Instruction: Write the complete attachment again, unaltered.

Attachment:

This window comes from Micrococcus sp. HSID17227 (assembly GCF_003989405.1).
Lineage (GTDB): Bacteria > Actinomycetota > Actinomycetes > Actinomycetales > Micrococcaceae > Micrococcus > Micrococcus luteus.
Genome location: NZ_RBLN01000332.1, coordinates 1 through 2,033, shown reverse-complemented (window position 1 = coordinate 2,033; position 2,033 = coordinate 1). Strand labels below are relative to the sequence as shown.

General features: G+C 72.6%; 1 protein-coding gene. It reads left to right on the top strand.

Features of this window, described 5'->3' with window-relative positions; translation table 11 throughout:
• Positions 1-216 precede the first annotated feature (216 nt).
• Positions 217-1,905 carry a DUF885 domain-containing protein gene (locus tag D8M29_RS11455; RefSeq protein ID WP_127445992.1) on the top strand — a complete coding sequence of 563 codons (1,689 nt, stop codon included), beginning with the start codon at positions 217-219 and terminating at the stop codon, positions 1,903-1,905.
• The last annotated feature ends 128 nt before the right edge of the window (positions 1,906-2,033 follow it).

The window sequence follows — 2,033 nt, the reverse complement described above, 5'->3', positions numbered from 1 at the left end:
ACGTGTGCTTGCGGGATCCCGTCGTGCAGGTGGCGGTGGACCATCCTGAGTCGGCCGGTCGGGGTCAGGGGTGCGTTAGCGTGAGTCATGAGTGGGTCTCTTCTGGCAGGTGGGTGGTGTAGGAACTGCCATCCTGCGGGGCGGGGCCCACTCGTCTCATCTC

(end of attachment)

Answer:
This window comes from Micrococcus sp. HSID17227 (assembly GCF_003989405.1).
Lineage (GTDB): Bacteria > Actinomycetota > Actinomycetes > Actinomycetales > Micrococcaceae > Micrococcus > Micrococcus luteus.
Genome location: NZ_RBLN01000332.1, coordinates 1 through 2,033, shown reverse-complemented (window position 1 = coordinate 2,033; position 2,033 = coordinate 1). Strand labels below are relative to the sequence as shown.

General features: G+C 72.6%; 1 protein-coding gene. It reads left to right on the top strand.

Features of this window, described 5'->3' with window-relative positions; translation table 11 throughout:
• Positions 1-216 precede the first annotated feature (216 nt).
• Positions 217-1,905 carry a DUF885 domain-containing protein gene (locus tag D8M29_RS11455; RefSeq protein ID WP_127445992.1) on the top strand — a complete coding sequence of 563 codons (1,689 nt, stop codon included), beginning with the start codon at positions 217-219 and terminating at the stop codon, positions 1,903-1,905.
• The last annotated feature ends 128 nt before the right edge of the window (positions 1,906-2,033 follow it).

The window sequence follows — 2,033 nt, the reverse complement described above, 5'->3', positions numbered from 1 at the left end:
ACGTGTGCTTGCGGGATCCCGTCGTGCAGGTGGCGGTGGACCATCCTGAGTCGGCCGGTCGGGGTCAGGGGTGCGTTAGCGTGAGTCATGAGTGGGTCTCTTCTGGCAGGTGGGTGGTGTAGGAACTGCCATCCTGCGGGGCGGGGCCCACTCGTCTCATCTC